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Discussion Starter #5
Well I guess if I never exceed the recomended pressure on the door jam, the tpms light will never go off. I'll have to check the spare, didn't think of that.
I understand the whole concept of cold tire pressure and over inflating affecting ride characteristics. What I don't understand is why Ram recommends 65 in the front and they don't set the tpms for those tires to alert at that pressure.
 

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Well I guess if I never exceed the recomended pressure on the door jam, the tpms light will never go off. I'll have to check the spare, didn't think of that.
I understand the whole concept of cold tire pressure and over inflating affecting ride characteristics. What I don't understand is why Ram recommends 65 in the front and they don't set the tpms for those tires to alert at that pressure.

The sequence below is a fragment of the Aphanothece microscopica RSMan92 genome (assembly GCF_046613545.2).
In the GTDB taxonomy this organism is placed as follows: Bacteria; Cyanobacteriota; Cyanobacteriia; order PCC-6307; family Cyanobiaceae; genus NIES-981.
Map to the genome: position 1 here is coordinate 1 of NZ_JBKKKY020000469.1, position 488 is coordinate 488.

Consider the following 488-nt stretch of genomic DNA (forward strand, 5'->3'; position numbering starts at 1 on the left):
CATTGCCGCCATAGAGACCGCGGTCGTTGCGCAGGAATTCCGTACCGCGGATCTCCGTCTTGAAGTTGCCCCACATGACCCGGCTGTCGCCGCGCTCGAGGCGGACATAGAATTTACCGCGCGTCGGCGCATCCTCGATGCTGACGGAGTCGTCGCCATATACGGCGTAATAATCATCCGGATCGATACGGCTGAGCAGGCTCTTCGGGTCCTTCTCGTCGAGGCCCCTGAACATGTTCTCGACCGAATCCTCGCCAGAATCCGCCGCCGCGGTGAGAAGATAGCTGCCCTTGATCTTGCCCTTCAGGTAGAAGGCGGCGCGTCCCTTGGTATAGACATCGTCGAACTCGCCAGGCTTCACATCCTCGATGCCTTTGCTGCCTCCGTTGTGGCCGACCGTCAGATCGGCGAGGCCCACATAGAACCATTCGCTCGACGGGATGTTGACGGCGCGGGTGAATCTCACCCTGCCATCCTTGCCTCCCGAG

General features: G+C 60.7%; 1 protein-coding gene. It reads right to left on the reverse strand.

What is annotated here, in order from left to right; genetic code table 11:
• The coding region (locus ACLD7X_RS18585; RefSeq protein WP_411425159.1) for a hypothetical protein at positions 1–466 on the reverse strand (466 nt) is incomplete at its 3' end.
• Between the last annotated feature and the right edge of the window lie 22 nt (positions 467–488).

Was your van recently built or was it older dealer stock? Mine was built 7-2014 and it still needed the TPMS recall performed. Prior to that, I would get the light on at times. Since having the recall performed I haven't seen the light at all. Even after airing up the tires, it took a while driving before the light will go off. I run mine @ 80 PSI all four corners. It does make the front ride a little harsh at times though.
 

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Discussion Starter #7
Built about three weeks ago. I'm thinking I may have to do the same and air up to 80 psi all around. Right now the fronts are 70 and the rears 80. Light still on after a few hundred miles driven.
 

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Built about three weeks ago. I'm thinking I may have to do the same and air up to 80 psi all around. Right now the fronts are 70 and the rears 80. Light still on after a few hundred miles driven.
Try it and see what you think. The ride feels good for me at 80psi.
I do not know if the spare has the sender? The light should go out after a couple of blocks or so.
 

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It sounds from comments above that PMs have direct TPMS. Does it display each tire's actual pressure, or just a warning if one falls below a predetermine pressure level? In other words, can driver check current PSI for each tire from dash?